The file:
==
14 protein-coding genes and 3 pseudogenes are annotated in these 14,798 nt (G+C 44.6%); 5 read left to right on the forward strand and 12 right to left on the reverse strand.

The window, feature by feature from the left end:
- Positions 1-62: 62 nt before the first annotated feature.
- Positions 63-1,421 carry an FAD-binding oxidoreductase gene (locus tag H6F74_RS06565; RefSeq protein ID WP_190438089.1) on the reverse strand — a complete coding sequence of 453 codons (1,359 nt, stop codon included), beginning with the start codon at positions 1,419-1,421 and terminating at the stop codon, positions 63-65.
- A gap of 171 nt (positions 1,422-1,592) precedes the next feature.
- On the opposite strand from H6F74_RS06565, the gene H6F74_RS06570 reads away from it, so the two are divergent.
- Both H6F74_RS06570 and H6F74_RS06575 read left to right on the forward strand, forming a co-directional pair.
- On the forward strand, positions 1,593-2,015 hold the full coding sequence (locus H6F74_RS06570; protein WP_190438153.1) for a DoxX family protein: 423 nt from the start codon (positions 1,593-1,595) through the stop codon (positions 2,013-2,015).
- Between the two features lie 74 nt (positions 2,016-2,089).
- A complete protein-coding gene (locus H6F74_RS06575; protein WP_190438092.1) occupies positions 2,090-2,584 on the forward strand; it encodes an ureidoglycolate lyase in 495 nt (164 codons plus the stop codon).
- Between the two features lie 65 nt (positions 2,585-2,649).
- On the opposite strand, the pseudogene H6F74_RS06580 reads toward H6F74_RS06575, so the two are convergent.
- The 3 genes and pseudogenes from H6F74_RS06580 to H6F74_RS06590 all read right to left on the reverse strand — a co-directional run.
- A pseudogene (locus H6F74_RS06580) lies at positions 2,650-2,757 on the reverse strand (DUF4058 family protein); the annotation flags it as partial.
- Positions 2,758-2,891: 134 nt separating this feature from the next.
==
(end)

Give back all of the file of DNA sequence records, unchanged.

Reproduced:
14 protein-coding genes and 3 pseudogenes are annotated in these 14,798 nt (G+C 44.6%); 5 read left to right on the forward strand and 12 right to left on the reverse strand.

The window, feature by feature from the left end:
- Positions 1-62: 62 nt before the first annotated feature.
- Positions 63-1,421 carry an FAD-binding oxidoreductase gene (locus tag H6F74_RS06565; RefSeq protein ID WP_190438089.1) on the reverse strand — a complete coding sequence of 453 codons (1,359 nt, stop codon included), beginning with the start codon at positions 1,419-1,421 and terminating at the stop codon, positions 63-65.
- A gap of 171 nt (positions 1,422-1,592) precedes the next feature.
- On the opposite strand from H6F74_RS06565, the gene H6F74_RS06570 reads away from it, so the two are divergent.
- Both H6F74_RS06570 and H6F74_RS06575 read left to right on the forward strand, forming a co-directional pair.
- On the forward strand, positions 1,593-2,015 hold the full coding sequence (locus H6F74_RS06570; protein WP_190438153.1) for a DoxX family protein: 423 nt from the start codon (positions 1,593-1,595) through the stop codon (positions 2,013-2,015).
- Between the two features lie 74 nt (positions 2,016-2,089).
- A complete protein-coding gene (locus H6F74_RS06575; protein WP_190438092.1) occupies positions 2,090-2,584 on the forward strand; it encodes an ureidoglycolate lyase in 495 nt (164 codons plus the stop codon).
- Between the two features lie 65 nt (positions 2,585-2,649).
- On the opposite strand, the pseudogene H6F74_RS06580 reads toward H6F74_RS06575, so the two are convergent.
- The 3 genes and pseudogenes from H6F74_RS06580 to H6F74_RS06590 all read right to left on the reverse strand — a co-directional run.
- A pseudogene (locus H6F74_RS06580) lies at positions 2,650-2,757 on the reverse strand (DUF4058 family protein); the annotation flags it as partial.
- Positions 2,758-2,891: 134 nt separating this feature from the next.